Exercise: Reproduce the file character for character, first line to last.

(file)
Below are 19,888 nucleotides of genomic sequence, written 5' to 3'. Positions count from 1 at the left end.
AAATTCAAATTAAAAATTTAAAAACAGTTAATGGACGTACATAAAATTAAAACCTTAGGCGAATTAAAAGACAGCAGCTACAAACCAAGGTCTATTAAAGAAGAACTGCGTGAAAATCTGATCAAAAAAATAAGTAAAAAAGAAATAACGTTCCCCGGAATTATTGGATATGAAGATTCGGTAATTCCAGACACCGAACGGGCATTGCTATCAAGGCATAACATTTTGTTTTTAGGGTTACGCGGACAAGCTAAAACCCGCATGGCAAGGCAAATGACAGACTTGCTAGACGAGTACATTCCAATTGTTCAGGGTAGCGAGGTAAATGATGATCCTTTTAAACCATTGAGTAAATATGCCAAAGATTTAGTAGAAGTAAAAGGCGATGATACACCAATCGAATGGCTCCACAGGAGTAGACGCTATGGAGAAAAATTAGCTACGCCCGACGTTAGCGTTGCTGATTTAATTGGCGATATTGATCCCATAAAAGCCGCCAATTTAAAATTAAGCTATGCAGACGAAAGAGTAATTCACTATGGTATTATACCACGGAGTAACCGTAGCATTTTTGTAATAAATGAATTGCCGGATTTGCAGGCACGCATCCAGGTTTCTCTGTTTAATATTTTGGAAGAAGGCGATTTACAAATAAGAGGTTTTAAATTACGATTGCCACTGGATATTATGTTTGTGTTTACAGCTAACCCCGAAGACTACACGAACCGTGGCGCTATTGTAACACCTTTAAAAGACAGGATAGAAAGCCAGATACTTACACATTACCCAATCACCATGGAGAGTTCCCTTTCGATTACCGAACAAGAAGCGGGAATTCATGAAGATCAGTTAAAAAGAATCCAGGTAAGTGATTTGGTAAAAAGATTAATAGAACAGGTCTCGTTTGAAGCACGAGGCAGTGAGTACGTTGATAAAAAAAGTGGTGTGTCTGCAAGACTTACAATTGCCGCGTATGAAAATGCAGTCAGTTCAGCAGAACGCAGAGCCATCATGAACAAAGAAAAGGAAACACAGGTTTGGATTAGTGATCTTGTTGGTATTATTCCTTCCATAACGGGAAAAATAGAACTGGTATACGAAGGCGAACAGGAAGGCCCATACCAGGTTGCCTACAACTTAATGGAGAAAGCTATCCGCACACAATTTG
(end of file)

Below are 19,888 nucleotides of genomic sequence, written 5' to 3'. Positions count from 1 at the left end.
AAATTCAAATTAAAAATTTAAAAACAGTTAATGGACGTACATAAAATTAAAACCTTAGGCGAATTAAAAGACAGCAGCTACAAACCAAGGTCTATTAAAGAAGAACTGCGTGAAAATCTGATCAAAAAAATAAGTAAAAAAGAAATAACGTTCCCCGGAATTATTGGATATGAAGATTCGGTAATTCCAGACACCGAACGGGCATTGCTATCAAGGCATAACATTTTGTTTTTAGGGTTACGCGGACAAGCTAAAACCCGCATGGCAAGGCAAATGACAGACTTGCTAGACGAGTACATTCCAATTGTTCAGGGTAGCGAGGTAAATGATGATCCTTTTAAACCATTGAGTAAATATGCCAAAGATTTAGTAGAAGTAAAAGGCGATGATACACCAATCGAATGGCTCCACAGGAGTAGACGCTATGGAGAAAAATTAGCTACGCCCGACGTTAGCGTTGCTGATTTAATTGGCGATATTGATCCCATAAAAGCCGCCAATTTAAAATTAAGCTATGCAGACGAAAGAGTAATTCACTATGGTATTATACCACGGAGTAACCGTAGCATTTTTGTAATAAATGAATTGCCGGATTTGCAGGCACGCATCCAGGTTTCTCTGTTTAATATTTTGGAAGAAGGCGATTTACAAATAAGAGGTTTTAAATTACGATTGCCACTGGATATTATGTTTGTGTTTACAGCTAACCCCGAAGACTACACGAACCGTGGCGCTATTGTAACACCTTTAAAAGACAGGATAGAAAGCCAGATACTTACACATTACCCAATCACCATGGAGAGTTCCCTTTCGATTACCGAACAAGAAGCGGGAATTCATGAAGATCAGTTAAAAAGAATCCAGGTAAGTGATTTGGTAAAAAGATTAATAGAACAGGTCTCGTTTGAAGCACGAGGCAGTGAGTACGTTGATAAAAAAAGTGGTGTGTCTGCAAGACTTACAATTGCCGCGTATGAAAATGCAGTCAGTTCAGCAGAACGCAGAGCCATCATGAACAAAGAAAAGGAAACACAGGTTTGGATTAGTGATCTTGTTGGTATTATTCCTTCCATAACGGGAAAAATAGAACTGGTATACGAAGGCGAACAGGAAGGCCCATACCAGGTTGCCTACAACTTAATGGAGAAAGCTATCCGCACACAATTTG